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Q&A: Jackie Carson aims to keep elevating women’s basketball in new role with ACC

In this 2022 file photo, Jackie Carson — then the head coach at Furman — directs her team against Mercer in the first half of an NCAA women's college basketball championship game for the Southern Conference tournament, Sunday, March 6, in Asheville, N.C.
Kathy Kmonicek
In this 2022 file photo, Jackie Carson — then the head coach at Furman — directs her team against Mercer in the first half of an NCAA women's college basketball championship game for the Southern Conference tournament, Sunday, March 6, in Asheville, N.C.

Jackie Carson has spent much of her life on the basketball court.

She played at Furman University in Greenville, South Carolina, and had a career that finished with her jersey being retired. She then played professionally in Belgium and Israel before returning to the U.S. to become an assistant coach at the high school level and then at Bucknell University and James Madison University. In 2010, she went back to Furman to become the school’s head women’s basketball coach, where she won more than 200 games and led the team to the postseason five times.

In June, Carson gave up the coaching seat at her alma mater. She’ll still be heavily involved with basketball — just behind the scenes.

The Atlantic Coast Conference hired Carson this summer as its newest senior associate commissioner for women’s basketball, replacing Mary McElroy.

Carson’s objective in the first year of her tenure is simple: Keep increasing awareness about the caliber of women’s hoops in the ACC.

“The goal is don't mess this thing up. This is a premier women's basketball league. How do you elevate the top? We're going to find some creative ways to keep elevating our programs,” Carson told WUNC. “I still think more people need to know about our players, our coaches, and how great women's basketball is. So, getting a louder bullhorn and just screaming from the rafters how strong ACC women's basketball is. I think that's the biggest thing.”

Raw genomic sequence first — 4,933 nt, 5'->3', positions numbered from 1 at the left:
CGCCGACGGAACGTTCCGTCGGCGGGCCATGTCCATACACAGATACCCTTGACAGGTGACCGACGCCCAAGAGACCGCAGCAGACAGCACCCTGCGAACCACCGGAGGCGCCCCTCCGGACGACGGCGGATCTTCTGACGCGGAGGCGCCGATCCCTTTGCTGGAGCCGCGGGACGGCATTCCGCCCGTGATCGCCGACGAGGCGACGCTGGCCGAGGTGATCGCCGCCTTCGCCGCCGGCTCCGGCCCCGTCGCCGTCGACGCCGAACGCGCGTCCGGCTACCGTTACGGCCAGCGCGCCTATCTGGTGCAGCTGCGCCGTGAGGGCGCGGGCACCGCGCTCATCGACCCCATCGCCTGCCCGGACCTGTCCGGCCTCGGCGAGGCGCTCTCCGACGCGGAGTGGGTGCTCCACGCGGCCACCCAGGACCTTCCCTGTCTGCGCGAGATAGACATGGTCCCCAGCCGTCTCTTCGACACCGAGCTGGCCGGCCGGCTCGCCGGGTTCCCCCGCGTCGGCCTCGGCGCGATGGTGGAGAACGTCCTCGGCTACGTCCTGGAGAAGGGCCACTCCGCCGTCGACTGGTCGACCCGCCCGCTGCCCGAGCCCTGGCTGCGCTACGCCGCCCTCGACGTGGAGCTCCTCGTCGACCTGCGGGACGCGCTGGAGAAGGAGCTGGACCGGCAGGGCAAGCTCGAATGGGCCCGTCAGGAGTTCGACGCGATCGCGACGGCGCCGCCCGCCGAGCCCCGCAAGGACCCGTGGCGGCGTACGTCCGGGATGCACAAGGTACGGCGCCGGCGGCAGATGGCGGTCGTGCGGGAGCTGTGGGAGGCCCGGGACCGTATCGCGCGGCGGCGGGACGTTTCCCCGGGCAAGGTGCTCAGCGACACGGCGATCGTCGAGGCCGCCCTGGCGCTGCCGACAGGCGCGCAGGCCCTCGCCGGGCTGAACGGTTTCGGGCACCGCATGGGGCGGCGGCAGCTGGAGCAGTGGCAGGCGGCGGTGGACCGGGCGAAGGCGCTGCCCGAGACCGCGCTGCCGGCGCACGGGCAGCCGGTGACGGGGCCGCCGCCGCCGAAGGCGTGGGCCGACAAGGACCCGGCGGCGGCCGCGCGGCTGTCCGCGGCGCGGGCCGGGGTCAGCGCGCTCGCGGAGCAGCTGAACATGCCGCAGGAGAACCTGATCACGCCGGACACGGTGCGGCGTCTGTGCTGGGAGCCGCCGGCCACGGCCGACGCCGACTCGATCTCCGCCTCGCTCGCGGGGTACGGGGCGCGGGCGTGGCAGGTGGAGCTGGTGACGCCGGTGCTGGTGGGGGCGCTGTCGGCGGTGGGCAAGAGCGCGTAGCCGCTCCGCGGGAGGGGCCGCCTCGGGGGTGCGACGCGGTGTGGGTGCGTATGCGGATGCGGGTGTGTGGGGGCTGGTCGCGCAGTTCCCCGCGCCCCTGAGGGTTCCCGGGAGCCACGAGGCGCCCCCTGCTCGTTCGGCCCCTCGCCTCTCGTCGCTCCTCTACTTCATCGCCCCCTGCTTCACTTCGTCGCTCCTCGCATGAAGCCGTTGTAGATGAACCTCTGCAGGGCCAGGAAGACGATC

On Tuesday at the ACC’s Tip-Off event in Charlotte, Carson sat down with WUNC for a conversation to discuss all things basketball and the ACC.

This interview has been lightly edited for brevity and clarity.

Editor's Note: The NCAA transfer portal is an online database and compliance tool, and a mechanism in which college athletes can change schools. Players inform their current school of their intent to transfer, then place their name in the portal. In 2021, the NCAA made it so student-athletes could transfer one time without having to sit out a season. This has resulted in an increase in roster turnover in college sports. In 2022, 1,197 women's basketball players entered the transfer portal, according to The Athletic, nearly double the amount that transferred in 2019.

People walk past signage at the 2023 ACC Tip-Off in Charlotte, N.C., Tuesday, Oct. 24, 2023.
Nell Redmond
Courtesy of the ACC
People walk past signage at the 2023 ACC Tip-Off in Charlotte, N.C., Tuesday, Oct. 24, 2023.

For the casual fan, can you explain what you do as the ACC’s senior associate commissioner for women’s basketball?

“So, anything and everything that touches women's basketball, I'm in charge of. So, I help with scheduling, the ACC Tournament, and I help oversee (supervisor of women’s basketball officials) Debbie Williamson — just making sure that we can amplify and move forward anything and everything dealing with our 15, soon to be 18, programs.”

You were a coach at Furman, your alma mater, for 13 seasons. What was it about this job that made you want to leave coaching?

“I always got into coaching because I love impacting females to do something that they never thought they could do. And I've been able to do that, you know, because that's what basketball did to me. I had a great career at Furman, I played overseas, it just opened so many doors… I just loved the impact of using basketball to impact these women for their lives, during their careers, and then life after basketball. So, I did that for 20 years, and really focused on one team at a time, and this opportunity came about from a friend and she said ‘I really think this sounds like you. This looks like you.’

"I’ve served on a number of (NCAA) committees, so I’ve been trying to impact women’s basketball globally, speaking at clinics, (dealing) with the transfer portal, recruiting, a little bit of everything. People always said, ‘You impact so many people,’ so, now I can do that across 15 teams, soon to be 18, and I feel like I can do it on a national level. It’s spreading the wealth a little bit, in my mind, and just being more impactful in a game that’s given me so much.”

You previously served on the NCAA Oversight Committee and the Transfer Review Advisory Group. How do you think the transfer portal has changed women’s basketball?